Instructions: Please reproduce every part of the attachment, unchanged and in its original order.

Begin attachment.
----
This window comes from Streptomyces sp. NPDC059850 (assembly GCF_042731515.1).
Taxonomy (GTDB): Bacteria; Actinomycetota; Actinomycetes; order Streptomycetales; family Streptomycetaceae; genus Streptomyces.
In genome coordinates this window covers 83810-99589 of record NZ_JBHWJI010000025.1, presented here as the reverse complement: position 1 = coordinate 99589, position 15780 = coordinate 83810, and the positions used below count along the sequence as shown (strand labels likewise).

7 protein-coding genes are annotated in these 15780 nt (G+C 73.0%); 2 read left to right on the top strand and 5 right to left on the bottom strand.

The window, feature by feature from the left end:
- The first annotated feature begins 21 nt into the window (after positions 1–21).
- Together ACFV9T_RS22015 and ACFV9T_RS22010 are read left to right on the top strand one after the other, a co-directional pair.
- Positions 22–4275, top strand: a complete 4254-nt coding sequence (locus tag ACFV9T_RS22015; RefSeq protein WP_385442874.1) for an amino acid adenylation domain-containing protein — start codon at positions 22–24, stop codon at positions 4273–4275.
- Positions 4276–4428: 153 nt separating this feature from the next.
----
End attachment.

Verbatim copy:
This window comes from Streptomyces sp. NPDC059850 (assembly GCF_042731515.1).
Taxonomy (GTDB): Bacteria; Actinomycetota; Actinomycetes; order Streptomycetales; family Streptomycetaceae; genus Streptomyces.
In genome coordinates this window covers 83810-99589 of record NZ_JBHWJI010000025.1, presented here as the reverse complement: position 1 = coordinate 99589, position 15780 = coordinate 83810, and the positions used below count along the sequence as shown (strand labels likewise).

7 protein-coding genes are annotated in these 15780 nt (G+C 73.0%); 2 read left to right on the top strand and 5 right to left on the bottom strand.

The window, feature by feature from the left end:
- The first annotated feature begins 21 nt into the window (after positions 1–21).
- Together ACFV9T_RS22015 and ACFV9T_RS22010 are read left to right on the top strand one after the other, a co-directional pair.
- Positions 22–4275, top strand: a complete 4254-nt coding sequence (locus tag ACFV9T_RS22015; RefSeq protein WP_385442874.1) for an amino acid adenylation domain-containing protein — start codon at positions 22–24, stop codon at positions 4273–4275.
- Positions 4276–4428: 153 nt separating this feature from the next.